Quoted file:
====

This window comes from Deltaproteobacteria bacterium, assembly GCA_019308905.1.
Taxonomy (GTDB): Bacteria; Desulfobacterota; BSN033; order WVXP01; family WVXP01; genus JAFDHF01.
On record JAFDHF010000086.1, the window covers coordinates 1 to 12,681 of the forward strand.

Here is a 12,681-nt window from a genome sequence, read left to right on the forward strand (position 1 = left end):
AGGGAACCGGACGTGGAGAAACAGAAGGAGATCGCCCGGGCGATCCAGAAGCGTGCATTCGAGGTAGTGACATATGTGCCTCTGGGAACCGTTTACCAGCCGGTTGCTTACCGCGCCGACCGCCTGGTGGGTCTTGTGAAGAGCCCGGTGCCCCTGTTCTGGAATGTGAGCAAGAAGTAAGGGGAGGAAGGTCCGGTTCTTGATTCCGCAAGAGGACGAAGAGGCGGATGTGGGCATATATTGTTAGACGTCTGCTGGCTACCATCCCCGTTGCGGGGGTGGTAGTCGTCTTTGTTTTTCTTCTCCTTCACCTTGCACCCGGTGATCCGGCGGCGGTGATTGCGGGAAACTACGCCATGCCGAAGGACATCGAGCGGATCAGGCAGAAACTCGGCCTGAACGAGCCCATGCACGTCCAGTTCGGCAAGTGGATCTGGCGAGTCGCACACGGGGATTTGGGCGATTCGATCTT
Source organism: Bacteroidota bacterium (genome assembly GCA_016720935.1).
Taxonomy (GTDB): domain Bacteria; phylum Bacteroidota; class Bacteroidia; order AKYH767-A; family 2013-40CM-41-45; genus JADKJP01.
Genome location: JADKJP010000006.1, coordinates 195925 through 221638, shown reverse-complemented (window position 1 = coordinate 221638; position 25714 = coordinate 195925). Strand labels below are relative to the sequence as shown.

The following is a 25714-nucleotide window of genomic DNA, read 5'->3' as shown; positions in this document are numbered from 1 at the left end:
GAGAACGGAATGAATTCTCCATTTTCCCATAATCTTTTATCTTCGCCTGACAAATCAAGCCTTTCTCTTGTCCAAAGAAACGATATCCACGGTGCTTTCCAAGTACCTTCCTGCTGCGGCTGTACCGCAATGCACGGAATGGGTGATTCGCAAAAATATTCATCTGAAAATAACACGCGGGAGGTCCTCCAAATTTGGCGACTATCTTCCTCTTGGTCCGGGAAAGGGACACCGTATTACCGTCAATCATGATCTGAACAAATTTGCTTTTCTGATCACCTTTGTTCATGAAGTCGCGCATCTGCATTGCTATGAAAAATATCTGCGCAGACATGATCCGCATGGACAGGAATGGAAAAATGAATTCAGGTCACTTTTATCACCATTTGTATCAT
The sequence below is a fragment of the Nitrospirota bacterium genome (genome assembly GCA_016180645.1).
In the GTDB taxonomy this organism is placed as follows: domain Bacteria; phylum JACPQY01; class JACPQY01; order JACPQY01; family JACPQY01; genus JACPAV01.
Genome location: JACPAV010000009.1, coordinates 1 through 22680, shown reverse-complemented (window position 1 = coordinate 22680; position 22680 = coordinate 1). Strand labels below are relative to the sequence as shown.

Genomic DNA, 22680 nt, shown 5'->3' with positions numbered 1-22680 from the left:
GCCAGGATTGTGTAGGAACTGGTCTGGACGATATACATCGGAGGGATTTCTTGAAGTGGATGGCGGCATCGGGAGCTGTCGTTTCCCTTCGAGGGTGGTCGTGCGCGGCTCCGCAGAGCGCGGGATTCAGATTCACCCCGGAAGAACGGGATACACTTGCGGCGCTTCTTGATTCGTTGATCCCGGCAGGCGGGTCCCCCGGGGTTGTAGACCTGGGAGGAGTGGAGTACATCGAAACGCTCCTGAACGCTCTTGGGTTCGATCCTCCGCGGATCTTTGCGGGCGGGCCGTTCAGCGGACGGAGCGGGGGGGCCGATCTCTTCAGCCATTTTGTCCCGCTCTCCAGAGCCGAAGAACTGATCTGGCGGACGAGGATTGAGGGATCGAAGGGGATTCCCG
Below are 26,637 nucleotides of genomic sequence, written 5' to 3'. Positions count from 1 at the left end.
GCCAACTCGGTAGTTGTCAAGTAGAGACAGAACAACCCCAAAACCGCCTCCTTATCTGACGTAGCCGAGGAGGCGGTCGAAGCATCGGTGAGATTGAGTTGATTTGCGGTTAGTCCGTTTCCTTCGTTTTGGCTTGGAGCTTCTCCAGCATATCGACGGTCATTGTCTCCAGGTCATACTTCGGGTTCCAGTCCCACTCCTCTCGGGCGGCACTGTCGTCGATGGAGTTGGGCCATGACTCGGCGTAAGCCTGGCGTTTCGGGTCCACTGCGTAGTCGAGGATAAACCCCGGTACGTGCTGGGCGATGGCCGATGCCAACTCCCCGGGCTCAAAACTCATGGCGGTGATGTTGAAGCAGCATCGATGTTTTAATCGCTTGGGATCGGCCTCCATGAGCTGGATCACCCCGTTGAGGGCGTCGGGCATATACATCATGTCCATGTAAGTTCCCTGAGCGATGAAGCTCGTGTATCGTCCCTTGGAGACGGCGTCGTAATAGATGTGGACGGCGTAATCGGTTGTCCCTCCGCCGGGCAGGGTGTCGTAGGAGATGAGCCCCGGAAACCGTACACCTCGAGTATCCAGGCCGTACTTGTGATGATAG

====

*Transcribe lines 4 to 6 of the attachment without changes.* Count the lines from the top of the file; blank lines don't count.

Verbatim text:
Here is a 12,681-nt window from a genome sequence, read left to right on the forward strand (position 1 = left end):
AGGGAACCGGACGTGGAGAAACAGAAGGAGATCGCCCGGGCGATCCAGAAGCGTGCATTCGAGGTAGTGACATATGTGCCTCTGGGAACCGTTTACCAGCCGGTTGCTTACCGCGCCGACCGCCTGGTGGGTCTTGTGAAGAGCCCGGTGCCCCTGTTCTGGAATGTGAGCAAGAAGTAAGGGGAGGAAGGTCCGGTTCTTGATTCCGCAAGAGGACGAAGAGGCGGATGTGGGCATATATTGTTAGACGTCTGCTGGCTACCATCCCCGTTGCGGGGGTGGTAGTCGTCTTTGTTTTTCTTCTCCTTCACCTTGCACCCGGTGATCCGGCGGCGGTGATTGCGGGAAACTACGCCATGCCGAAGGACATCGAGCGGATCAGGCAGAAACTCGGCCTGAACGAGCCCATGCACGTCCAGTTCGGCAAGTGGATCTGGCGAGTCGCACACGGGGATTTGGGCGATTCGATCTT
Source organism: Bacteroidota bacterium (genome assembly GCA_016720935.1).